Genotyping by PCR-SSCP and reconstruction of haplotypes

To screen for ADRA1B and PPARGC1B gene polymorphism, the confirmed PCR products were further analyzed using the SSCP assay as previously described (Qin et al., 2015b). Briefly, Every 10 μL PCR product was mixed with 6 μL of loading dye (0.025% bromophenol blue, 0.025% xylene cyanol, 98% deionized formamide, 2% glycerin and 10 mM ethylenediaminetetraacetic acid [EDTA]). Denatured at 99°C for 10 min beforehand, the samples were cooled rapidly on ice, and then loaded on 10% polymerized gels (acrylamide:bisacrylamide, 39:1) of size 16 cm×18 cm. Electrophoresis was carried out at 130 V for 7 to 10 h at room temperature in 1×tris-borate-EDTA (TBE) buffer. After silver stain, the gels were examined under upper white by gel photography system (GeneSnap from SynGene). To avoid false positive/negative results due to artificial manipulation in the experiment, each sample was confirmed by repeated amplifications and detections. Haplotypes were reconstructed according to the genotyping data obtained from all 360 individuals with the PHASE program (Stephens et al., 2001).

Polymorphism evaluation

Genotype and allelic frequencies at each SNP site were calculated, with each polymorphism evaluated for Hardy-Weinberg equilibrium using a Pearson’s goodness-of-fit chi-square test (degree of freedom = 1). Gene homozygosity (Ho), heterozygosity (He), effective number of alleles (Ne) and polymorphism information content (PIC) were statistically analyzed using the POPGENE v. 1.32 software (Yeh et al., 1997).

Marker-trait association analysis

Associations of single polymorphisms or haplotypes with laying performance traits were analyzed using general linear model procedure in SPSS 18.0. The model was as below:
Yijk=μ+Li+Gj+Fk+eijk
where Yijk is the phenotypic value of the target trait, such as egg laying number, μ is the population mean, Li is the fixed effect of the line, Gj is the fixed effect of the SNP genotype or haplotype, Fk is the random effect of the family and eijk are the residuals. Type III sum of squares was used in each test. Values were considered significant at p<0.05 and presented as least square means±standard errors.

RESULTS

Analysis of the nucleotide sequence amplified

A 389 bp PCR amplicon obtained for ADRA1B gene and a 276 bp fragment for PPARGC1B were cloned using specifically designed primers, with the obtained fragments sequenced. Comparisons of the predicted sequences with the corresponding GenBank sequences (XM_414483.3 for ADRA1B and XM_414479.4 for PPARGC1B gene) were performed using the BLAST software provided by the NCBI server. Primer specificity was confirmed, with PCR amplicon sizes corresponding to the expected sequences of the candidate genes (Figure 1), and further confirmed by comparing the cloned PCR product sequences with the direct genomic PCR products from the same individual. For all of the examined birds, no more than two allelic sequences were observed, suggesting that the primer pair specifically amplified a single gene.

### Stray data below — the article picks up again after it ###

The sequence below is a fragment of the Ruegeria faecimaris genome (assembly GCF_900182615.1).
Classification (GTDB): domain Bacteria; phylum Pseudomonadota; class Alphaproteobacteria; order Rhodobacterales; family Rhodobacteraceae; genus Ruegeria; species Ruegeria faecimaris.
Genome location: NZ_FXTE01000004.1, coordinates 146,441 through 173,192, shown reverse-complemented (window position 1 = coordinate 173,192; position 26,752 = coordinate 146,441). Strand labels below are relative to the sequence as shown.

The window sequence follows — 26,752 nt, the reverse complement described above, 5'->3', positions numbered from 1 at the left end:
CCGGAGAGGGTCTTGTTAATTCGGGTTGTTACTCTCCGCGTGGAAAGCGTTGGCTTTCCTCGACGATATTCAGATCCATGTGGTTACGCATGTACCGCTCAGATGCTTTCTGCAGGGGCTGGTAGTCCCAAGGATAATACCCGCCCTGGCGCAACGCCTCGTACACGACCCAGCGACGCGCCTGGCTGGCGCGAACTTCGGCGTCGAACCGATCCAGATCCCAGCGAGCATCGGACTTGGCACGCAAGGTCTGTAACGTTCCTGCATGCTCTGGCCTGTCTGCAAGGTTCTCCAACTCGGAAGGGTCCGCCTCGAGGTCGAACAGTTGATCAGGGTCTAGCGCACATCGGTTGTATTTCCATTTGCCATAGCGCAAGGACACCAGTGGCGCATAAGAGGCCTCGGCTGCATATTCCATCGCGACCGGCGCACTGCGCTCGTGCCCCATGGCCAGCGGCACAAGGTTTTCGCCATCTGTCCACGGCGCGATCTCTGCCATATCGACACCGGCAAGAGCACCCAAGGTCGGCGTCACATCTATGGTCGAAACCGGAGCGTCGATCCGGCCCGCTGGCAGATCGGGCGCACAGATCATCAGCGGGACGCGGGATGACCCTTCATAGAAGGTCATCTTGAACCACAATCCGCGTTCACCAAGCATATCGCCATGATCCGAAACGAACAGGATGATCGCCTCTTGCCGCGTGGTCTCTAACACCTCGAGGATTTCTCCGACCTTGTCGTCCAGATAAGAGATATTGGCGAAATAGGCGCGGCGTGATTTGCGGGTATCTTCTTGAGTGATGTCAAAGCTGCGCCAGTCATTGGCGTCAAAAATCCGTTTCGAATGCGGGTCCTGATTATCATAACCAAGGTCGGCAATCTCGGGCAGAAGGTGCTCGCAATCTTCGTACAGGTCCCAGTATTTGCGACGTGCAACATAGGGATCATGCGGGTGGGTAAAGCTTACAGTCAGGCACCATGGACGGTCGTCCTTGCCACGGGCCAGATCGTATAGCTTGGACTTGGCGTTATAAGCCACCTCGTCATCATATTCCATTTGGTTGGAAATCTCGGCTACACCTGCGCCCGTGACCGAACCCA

Genotyping by PCR-SSCP and reconstruction of haplotypes

In the study, genotyping of the amplified ADRA1B and PPARGC1B target fragments was conducted by PCR-SSCP analysis. The typing results showed that there were two genotypes (AA and AG) in the coding region of ADRA1B gene (Figure 2) and two genotypes (TT and TC) in the 3′-untranslated region (UTR) of PPARGC1B gene within the Dagu hen population (Figure 3). Haplotype reconstruction was performed based on these genotype data and four haplotypes (AATT, AATC, AGTT, and AGTC) were identified among the 360 individual hens examined. The haplotype present at the highest frequency was the AATT haplotype (0.55), with the AGTT haplotype the next most frequent (0.18), followed by AATC (0.17), and AGTC (0.10).

Polymorphism of the target sequences

Based on the PCR-SSCP banding patterns of the ADRA1B and PPARGC1B fragments, polymorphism of the target sequences was revealed following sequencing and aligning of the PCR products. For the ADRA1B fragment, an A/G transition at base position 1915 in exon 2 of the coding region was detected (Figure 2), and named SNP A1915G. Furthermore, this noted A/G transition leads to a non-synonymous substitution, aspartic acid 489-to-glycine. For this SNP, the birds sampled were typed as either AA or AG genotypes by PCR-SSCP analysis. In PPARGC1B gene, a T/C transition at base position 6146 in the 3′-UTR was identified and named SNP T6146C (Figure 3), with birds typed as either TT or TC following PCR-SSCP analysis.

Allele and genotype frequencies

Genotypic and allelic frequencies for the ADRA1B and PPARGC1B genes are given in Table 1. For the SNP A1915G of ADRA1B gene, the frequency of allele A was notably higher than allele G, with the frequency of genotype AA higher than genotype AG in this population. For the SNP T6146C of PPARGC1B gene, the frequency of allele T was higher than allele C, with the frequency of genotype TT higher than genotype TC. The polymorphism at both sites, A1915G of ADRA1B and T6146C of PPARGC1B, were evaluated and found to exhibit significant genetic disequilibrium between the A and G alleles of ADRA1B and the T and C alleles of PPARGC1B (p<0.05).